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Williams v. Kelly

United States District Court, Second Circuit

December 4, 2013

SHAKA D. WILLIAMS, Petitioner,
v.
CHARLES KELLY, [1] Superintendent, Marcy Correctional Facility, Respondent.

MEMORANDUM DECISION

JAMES K. SINGLETON, Jr., District Judge.

Shaka D. Williams, a New York state prisoner proceeding pro se, filed a Petition for Writ of Habeas Corpus with this Court pursuant to 28 U.S.C. § 2254. Williams is currently in the custody of the New York State Department of Corrections and Community Supervision and is incarcerated at Marcy Correctional Facility. Respondent has answered. Williams has not replied.

I. BACKGROUND/PRIOR PROCEEDINGS

In satisfaction of a four-count indictment, Williams pled guilty to criminal sale of a controlled substance in the third degree in exchange for receiving an indeterminate term of six years' imprisonment followed by three years of post-release supervision. In further consideration of the plea, the prosecution agreed to forgo potential prosecutions for first-degree perjury resulting from Williams's grand jury testimony and a felony charge for first-degree bail jumping.

Williams pled guilty and was adjudicated as a second felony offender. The court sentenced Williams to six years' imprisonment followed by three years of post-release supervision in accordance with the plea agreement.

On appeal, Williams was represented by counsel who filed a brief requesting to be relieved of his assignment because there were no meritorious or non-frivolous issues to appeal. Williams then filed a pro se supplemental brief arguing that his plea was not knowingly, voluntarily, and intelligently entered, his plea allocution was legally insufficient because it did not demonstrate the requisite mental state to sell cocaine, and his statement at the plea allocution that he was the "muscle" during the transaction was ambiguous. The Appellate Division agreed that there were no meritorious or non-frivolous issues to be raised, granted counsel's leave to withdraw, and affirmed Williams's conviction.

Williams then filed a pro se application for leave to appeal to the Court of Appeals, which the court summarily denied.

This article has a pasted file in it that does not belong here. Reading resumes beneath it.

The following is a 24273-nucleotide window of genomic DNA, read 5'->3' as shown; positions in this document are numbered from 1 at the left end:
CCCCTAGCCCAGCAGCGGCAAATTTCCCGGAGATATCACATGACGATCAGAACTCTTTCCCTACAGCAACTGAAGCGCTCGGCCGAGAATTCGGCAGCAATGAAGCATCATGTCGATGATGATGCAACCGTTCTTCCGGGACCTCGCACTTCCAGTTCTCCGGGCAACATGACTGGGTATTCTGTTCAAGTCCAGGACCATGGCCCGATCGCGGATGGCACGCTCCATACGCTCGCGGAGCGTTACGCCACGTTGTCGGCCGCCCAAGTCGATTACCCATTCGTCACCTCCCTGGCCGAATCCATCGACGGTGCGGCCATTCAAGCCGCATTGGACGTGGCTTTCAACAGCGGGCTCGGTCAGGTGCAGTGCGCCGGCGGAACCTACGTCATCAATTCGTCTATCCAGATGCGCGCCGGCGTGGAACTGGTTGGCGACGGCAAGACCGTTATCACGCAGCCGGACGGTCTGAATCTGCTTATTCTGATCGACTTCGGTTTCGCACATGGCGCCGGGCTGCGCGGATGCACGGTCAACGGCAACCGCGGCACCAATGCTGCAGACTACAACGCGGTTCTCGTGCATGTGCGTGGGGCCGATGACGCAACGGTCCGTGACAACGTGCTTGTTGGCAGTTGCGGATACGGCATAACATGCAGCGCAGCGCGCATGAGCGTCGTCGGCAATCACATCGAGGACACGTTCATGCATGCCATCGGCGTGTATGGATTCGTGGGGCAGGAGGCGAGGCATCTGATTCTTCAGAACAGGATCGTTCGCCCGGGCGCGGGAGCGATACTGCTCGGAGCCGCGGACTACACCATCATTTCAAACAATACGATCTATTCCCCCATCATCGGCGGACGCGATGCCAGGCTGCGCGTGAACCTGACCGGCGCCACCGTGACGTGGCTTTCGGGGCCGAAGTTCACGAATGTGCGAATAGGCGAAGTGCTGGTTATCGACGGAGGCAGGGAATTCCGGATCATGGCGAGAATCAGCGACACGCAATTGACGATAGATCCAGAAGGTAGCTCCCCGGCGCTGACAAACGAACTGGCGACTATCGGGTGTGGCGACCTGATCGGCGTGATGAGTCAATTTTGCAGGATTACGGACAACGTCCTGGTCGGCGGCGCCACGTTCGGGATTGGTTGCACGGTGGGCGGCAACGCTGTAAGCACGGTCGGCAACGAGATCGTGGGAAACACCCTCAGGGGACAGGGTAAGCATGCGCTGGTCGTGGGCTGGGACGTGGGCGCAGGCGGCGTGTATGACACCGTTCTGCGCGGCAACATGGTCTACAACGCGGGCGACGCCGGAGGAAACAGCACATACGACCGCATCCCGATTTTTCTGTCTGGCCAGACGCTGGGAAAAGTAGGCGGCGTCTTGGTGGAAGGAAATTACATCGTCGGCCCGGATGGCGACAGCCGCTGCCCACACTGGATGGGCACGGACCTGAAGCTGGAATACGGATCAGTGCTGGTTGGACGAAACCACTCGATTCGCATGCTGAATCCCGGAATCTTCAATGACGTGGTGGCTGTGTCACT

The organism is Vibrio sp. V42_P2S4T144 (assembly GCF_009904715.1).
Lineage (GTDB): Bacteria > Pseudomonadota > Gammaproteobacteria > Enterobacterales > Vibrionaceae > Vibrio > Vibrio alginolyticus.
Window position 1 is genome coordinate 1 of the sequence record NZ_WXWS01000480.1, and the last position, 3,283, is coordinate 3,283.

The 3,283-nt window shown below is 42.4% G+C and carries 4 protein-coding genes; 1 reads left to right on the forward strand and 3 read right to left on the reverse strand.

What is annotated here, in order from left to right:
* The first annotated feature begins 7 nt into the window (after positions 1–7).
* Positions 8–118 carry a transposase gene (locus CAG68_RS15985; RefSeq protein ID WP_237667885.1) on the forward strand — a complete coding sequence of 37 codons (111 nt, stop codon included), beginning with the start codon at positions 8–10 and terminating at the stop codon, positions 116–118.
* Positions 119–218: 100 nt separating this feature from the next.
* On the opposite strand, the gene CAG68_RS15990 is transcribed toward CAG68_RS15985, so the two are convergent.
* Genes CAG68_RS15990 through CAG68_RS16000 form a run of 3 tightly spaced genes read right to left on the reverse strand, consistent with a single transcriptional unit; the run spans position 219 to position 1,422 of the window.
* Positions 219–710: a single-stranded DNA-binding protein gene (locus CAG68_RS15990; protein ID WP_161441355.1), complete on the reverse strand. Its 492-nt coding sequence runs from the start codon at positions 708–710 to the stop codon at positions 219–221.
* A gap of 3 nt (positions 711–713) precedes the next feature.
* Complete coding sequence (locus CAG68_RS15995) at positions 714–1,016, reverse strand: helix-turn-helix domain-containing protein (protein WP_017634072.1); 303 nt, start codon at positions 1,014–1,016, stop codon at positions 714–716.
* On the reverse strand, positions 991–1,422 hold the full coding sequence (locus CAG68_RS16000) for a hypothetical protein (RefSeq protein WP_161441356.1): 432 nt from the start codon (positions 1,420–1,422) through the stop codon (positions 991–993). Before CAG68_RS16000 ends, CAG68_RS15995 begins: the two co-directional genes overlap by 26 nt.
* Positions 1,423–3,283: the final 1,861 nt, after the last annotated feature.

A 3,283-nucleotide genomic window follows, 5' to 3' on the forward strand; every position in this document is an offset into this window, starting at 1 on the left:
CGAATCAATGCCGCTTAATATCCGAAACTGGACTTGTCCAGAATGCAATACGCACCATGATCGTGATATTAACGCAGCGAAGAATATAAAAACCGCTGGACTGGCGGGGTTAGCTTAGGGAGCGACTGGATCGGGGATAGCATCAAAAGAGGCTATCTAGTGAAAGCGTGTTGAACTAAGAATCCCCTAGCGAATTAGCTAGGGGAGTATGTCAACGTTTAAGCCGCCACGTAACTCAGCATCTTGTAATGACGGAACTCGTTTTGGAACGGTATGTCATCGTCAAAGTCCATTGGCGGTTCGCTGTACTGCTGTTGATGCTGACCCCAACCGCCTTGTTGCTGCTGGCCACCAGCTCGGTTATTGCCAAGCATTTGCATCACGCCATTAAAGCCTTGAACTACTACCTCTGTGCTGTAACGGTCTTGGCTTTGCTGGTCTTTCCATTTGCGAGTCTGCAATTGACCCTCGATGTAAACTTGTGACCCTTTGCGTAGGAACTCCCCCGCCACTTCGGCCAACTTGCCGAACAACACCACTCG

Williams timely filed a Petition for Writ of Habeas Corpus with this Court.

II. ISSUES RAISED

Williams argues in his Petition before this Court that: 1) his guilty plea was not knowing, intelligent and voluntary where, at the plea hearing, the court failed to inquire into the facts supporting the charge; and 2) he was denied the effective assistance of counsel where trial counsel failed to object to the insufficiency of the plea allocution.

III. STANDARD OF REVIEW

Under the Antiterrorism and Effective Death Penalty Act of 1996 ("AEDPA"), 28 U.S.C. § 2254(d), this Court cannot grant relief unless the decision of the state court was "contrary to, or involved an unreasonable application of, clearly established Federal law, as determined by the Supreme Court of the United States, " § 2254(d)(1), or "was based on an unreasonable determination of the facts in light of the evidence presented in the State court proceeding, " § 2254(d)(2). A state-court decision is "contrary" to federal law "if the state court applies a rule that contradicts the governing law set forth" in controlling Supreme Court authority or "if the state court confronts a set of facts that are materially indistinguishable from a decision" of the Supreme Court, but nevertheless arrives at a different result. Williams v. Taylor, 529 U.S. 362, 406 (2000).

The Supreme Court has explained that "clearly established Federal law" in § 2254(d)(1) "refers to the holdings, as opposed to the dicta, of [the Supreme Court] as of the time of the relevant state-court decision, " Williams, 529 U.S. at 412, and not circuit precedent, see Renico v. Lett, 130 S.Ct. 1855, 1865-66 (2010). The holding must also be intended to be binding upon the states; that is, the decision must be based upon constitutional grounds and not on the supervisory power of the Supreme Court over federal courts. Early v. Packer, 537 U.S. 3, 10 (2002). Thus, where holdings of the Supreme Court regarding the issue presented on habeas review are lacking, "it cannot be said that the state court unreasonabl[y] appli[ed] clearly established Federal law.'" Carey v. Musladin, 549 U.S. 70, 77 (2006) (citation omitted). In applying these standards in habeas review, this Court reviews this "last reasoned decision" by the state court. Ylst v. Nunnemaker, 501 U.S. 797, 804 (1991); Jones v. Stinson, 229 F.3d 112, 118 ...


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